Digital billboard ordinance on a ‘dangerous’ path back to PLUM

| April 1, 2021 | 0 Comments

DIGITAL SIGNS on bus shelters are being promoted by billboard lobbyists.

Revisions to billboard and other signage law in Los Angeles are on a dangerous path if you ask Patrick Frank, president of Scenic Los Angeles.

His group recently declared victory after the City Planning Commission approved a citywide sign ordinance, Version B-Plus, which would restrict new digital billboards to Regional Commercial Centers, such as the Staples Center and Sunset Boulevard.

“This was a milestone, worth celebrating by everyone who cares about scenic beauty, traffic safety and reducing billboard blight,” said Frank following the Feb. 26 unanimous Commission vote.

However, not everyone was exuberant with the decision.

“Version B-Plus has been hotly contested since its [2015] inception,” according to billboard  Also posted on the online site after the recent Commission hearing: “Public comments were close to evenly split on the advantages and perceived disadvantages of digital displays.  The Commission’s decision expresses a far more one-sided view, with some Commissioners arguing there are no reasonable community benefits that warrant turning Los Angeles into Times Square or West Hollywood’s Sunset Strip.”

Paid lobbyists spoke in favor of the digital signs, said Frank, while the 30 neighborhood groups that have weighed in on the issue support the restrictions. “Several folks from our side made excellent statements, and the Neighborhood Councils that testified added measurable heft to our position,” added Frank, who also spoke at the Greater Wilshire Neighborhood Council Land Use Committee meeting March 23.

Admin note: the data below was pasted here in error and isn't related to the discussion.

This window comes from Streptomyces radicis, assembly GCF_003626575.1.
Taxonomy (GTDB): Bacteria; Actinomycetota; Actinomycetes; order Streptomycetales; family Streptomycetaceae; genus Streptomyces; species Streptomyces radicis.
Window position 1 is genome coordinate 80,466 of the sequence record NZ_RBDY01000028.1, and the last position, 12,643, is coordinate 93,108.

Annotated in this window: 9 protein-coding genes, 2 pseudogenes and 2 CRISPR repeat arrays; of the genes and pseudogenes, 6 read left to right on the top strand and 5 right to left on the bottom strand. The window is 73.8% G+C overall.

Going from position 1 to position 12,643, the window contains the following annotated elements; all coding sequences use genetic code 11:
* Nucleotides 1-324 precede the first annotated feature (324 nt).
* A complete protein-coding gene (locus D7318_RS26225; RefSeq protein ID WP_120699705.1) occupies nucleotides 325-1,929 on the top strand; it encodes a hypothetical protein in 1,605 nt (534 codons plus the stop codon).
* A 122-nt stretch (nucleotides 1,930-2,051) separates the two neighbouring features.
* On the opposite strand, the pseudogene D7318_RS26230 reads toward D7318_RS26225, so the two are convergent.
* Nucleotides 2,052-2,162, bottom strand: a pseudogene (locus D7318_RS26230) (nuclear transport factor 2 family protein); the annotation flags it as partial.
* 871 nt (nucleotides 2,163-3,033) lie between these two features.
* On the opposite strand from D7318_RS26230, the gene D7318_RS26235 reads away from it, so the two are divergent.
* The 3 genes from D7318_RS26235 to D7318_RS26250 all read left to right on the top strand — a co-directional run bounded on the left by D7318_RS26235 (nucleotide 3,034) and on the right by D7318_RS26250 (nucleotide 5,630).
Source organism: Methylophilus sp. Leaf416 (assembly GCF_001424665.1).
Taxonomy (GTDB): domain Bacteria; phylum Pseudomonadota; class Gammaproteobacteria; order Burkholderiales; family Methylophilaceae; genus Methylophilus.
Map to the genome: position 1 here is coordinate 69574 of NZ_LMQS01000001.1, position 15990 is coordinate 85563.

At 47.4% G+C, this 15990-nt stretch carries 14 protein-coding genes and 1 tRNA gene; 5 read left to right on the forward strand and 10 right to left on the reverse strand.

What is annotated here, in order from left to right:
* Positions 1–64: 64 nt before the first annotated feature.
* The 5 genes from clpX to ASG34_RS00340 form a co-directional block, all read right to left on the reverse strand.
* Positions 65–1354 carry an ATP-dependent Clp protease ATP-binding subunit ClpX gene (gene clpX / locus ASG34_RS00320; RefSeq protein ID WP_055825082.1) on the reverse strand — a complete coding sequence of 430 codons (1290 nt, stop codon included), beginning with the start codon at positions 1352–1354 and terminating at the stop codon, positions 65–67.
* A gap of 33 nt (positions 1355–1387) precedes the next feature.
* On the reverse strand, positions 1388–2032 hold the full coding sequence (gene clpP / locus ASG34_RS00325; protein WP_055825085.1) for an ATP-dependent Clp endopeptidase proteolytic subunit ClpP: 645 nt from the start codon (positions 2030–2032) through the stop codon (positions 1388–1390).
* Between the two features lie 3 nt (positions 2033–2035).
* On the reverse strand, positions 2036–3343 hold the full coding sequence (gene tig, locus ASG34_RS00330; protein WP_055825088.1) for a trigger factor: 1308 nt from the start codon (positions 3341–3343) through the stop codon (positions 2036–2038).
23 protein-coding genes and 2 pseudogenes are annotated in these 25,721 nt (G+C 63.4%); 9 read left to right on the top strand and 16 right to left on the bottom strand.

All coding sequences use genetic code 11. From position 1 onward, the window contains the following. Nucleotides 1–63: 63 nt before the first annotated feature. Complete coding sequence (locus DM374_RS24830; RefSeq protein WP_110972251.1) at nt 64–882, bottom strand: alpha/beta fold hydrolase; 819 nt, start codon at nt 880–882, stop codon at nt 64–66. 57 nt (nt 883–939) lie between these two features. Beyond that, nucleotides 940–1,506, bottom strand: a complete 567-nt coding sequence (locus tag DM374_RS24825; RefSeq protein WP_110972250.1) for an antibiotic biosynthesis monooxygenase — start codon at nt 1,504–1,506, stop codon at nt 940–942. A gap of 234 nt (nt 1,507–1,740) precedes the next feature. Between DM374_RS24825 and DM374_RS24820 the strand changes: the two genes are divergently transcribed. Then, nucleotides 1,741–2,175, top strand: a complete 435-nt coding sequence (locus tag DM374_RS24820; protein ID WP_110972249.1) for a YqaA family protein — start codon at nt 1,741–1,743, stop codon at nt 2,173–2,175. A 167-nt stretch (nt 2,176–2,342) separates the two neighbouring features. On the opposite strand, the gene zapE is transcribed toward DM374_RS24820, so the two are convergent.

Return to PLUM

Despite the Planning Commission’s approval, the proposed ordinance embarks on a   slippery slope when it returns to the Planning and Land Use Management (PLUM) Committee of the City Council, where some of the elected officials have been more favorable to the billboard industry in the past, Frank said.

PLUM’s “dangerous” alternate version of a new billboard ordinance, revised in Dec. 2020, would allow billboards in every commercial zone that is one block in size, which is most of them, said Frank.

Local streets that could be impacted with additional signage if PLUM’s version were to be approved include Olympic and Wilshire boulevards, Melrose and La Brea avenues and Third Street, to name a few.

PLUM’s version also allows for a more lenient takedown plan. (The B-Plus version requires removing 10 static signs in exchange for erecting one digital sign.) The PLUM version stipulates that 30 digital billboards must be erected on city-owned lots before any can be placed on private land.

The city’s financial woes in 2015 motivated PLUM members to ease billboard restrictions to raise funds, Frank said.

A brighter financial future — augmented by the recent $1.35 billion federal bailout for the city — might help ensure an outcome with less billboard blight, hopes Frank.

The ordinance is expected to return to PLUM from the Planning Commission, although a date had not been set as we went to press. It requires a two-thirds vote of the full City Council to pass.

Digital bus shelter signs

Frank told us there is another imminent threat of visual blight coming to neighborhoods — digital signs on bus shelters. Frank urges residents to respond to a separate, related issue — where lobbyists are pushing for digital ad screens on bus shelters. This attempt is taking a separate path through the Public Works Dept.

“If you are part of a Neighborhood Council or local association and would like us to make a presentation about either of these issues, please get in touch by emailing,” he said.

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